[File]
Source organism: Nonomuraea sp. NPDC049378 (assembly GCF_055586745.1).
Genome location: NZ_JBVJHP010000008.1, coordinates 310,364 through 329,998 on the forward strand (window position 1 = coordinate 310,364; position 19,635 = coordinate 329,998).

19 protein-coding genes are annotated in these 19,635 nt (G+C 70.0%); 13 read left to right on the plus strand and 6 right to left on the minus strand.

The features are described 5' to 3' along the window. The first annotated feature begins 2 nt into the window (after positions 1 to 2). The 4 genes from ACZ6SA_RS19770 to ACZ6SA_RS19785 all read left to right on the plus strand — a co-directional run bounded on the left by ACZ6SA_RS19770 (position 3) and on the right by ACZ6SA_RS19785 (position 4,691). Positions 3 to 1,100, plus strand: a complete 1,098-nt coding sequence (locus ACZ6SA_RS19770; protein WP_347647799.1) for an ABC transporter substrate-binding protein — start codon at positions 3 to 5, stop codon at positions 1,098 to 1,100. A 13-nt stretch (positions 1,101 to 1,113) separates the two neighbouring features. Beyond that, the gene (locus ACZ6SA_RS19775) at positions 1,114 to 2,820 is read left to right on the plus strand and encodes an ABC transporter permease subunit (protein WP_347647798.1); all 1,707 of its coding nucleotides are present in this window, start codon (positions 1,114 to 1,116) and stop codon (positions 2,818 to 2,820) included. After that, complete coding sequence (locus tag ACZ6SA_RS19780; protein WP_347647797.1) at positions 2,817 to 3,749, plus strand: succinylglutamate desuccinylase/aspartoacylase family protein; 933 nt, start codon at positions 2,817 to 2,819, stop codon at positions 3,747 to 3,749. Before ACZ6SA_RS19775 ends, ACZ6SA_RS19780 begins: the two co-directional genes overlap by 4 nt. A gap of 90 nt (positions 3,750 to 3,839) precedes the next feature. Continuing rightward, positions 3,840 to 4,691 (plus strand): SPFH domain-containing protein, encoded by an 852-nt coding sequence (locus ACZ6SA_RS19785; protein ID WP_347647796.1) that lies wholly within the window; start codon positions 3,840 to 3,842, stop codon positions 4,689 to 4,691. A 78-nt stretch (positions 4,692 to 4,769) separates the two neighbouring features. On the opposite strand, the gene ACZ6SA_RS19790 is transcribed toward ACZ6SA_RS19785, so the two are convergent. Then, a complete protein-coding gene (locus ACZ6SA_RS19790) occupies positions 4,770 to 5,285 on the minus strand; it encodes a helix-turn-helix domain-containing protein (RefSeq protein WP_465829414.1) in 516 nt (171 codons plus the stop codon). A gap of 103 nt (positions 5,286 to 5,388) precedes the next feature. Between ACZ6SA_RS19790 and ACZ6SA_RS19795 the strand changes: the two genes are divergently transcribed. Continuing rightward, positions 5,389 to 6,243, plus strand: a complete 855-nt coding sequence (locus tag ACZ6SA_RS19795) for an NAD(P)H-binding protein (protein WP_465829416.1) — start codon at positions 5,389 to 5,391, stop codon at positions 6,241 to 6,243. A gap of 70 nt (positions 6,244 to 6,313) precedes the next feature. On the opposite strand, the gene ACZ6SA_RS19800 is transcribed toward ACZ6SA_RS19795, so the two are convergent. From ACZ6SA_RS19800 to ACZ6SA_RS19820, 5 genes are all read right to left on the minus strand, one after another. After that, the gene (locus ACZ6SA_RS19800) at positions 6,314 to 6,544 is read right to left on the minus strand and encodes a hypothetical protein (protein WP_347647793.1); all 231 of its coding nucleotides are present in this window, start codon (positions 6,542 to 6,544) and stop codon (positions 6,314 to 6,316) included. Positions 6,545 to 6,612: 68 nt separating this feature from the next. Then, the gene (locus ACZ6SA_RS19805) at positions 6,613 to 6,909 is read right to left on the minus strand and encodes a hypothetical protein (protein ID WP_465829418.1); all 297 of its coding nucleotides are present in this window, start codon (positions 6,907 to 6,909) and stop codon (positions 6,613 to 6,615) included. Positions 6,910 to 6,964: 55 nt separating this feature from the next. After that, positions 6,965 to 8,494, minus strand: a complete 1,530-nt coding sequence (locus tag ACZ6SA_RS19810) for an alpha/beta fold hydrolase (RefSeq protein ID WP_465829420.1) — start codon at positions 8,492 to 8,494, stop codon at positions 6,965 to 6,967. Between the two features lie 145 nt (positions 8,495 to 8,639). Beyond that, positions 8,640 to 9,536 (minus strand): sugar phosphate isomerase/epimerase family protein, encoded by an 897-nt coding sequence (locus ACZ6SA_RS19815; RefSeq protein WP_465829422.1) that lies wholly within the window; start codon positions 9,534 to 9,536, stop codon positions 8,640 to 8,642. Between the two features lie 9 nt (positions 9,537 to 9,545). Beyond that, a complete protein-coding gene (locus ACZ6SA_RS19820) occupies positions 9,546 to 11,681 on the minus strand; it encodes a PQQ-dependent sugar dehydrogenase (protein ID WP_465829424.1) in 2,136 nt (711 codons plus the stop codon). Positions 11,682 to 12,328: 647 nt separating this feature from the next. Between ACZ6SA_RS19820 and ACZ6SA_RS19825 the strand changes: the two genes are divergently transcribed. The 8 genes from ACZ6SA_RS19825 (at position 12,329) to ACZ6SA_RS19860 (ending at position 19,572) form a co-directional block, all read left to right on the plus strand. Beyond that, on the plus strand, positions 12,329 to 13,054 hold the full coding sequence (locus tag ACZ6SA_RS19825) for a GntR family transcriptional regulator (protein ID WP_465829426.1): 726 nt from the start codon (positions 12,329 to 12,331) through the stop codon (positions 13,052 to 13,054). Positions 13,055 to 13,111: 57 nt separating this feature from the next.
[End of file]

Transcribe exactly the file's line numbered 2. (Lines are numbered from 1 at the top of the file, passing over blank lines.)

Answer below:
Genome location: NZ_JBVJHP010000008.1, coordinates 310,364 through 329,998 on the forward strand (window position 1 = coordinate 310,364; position 19,635 = coordinate 329,998).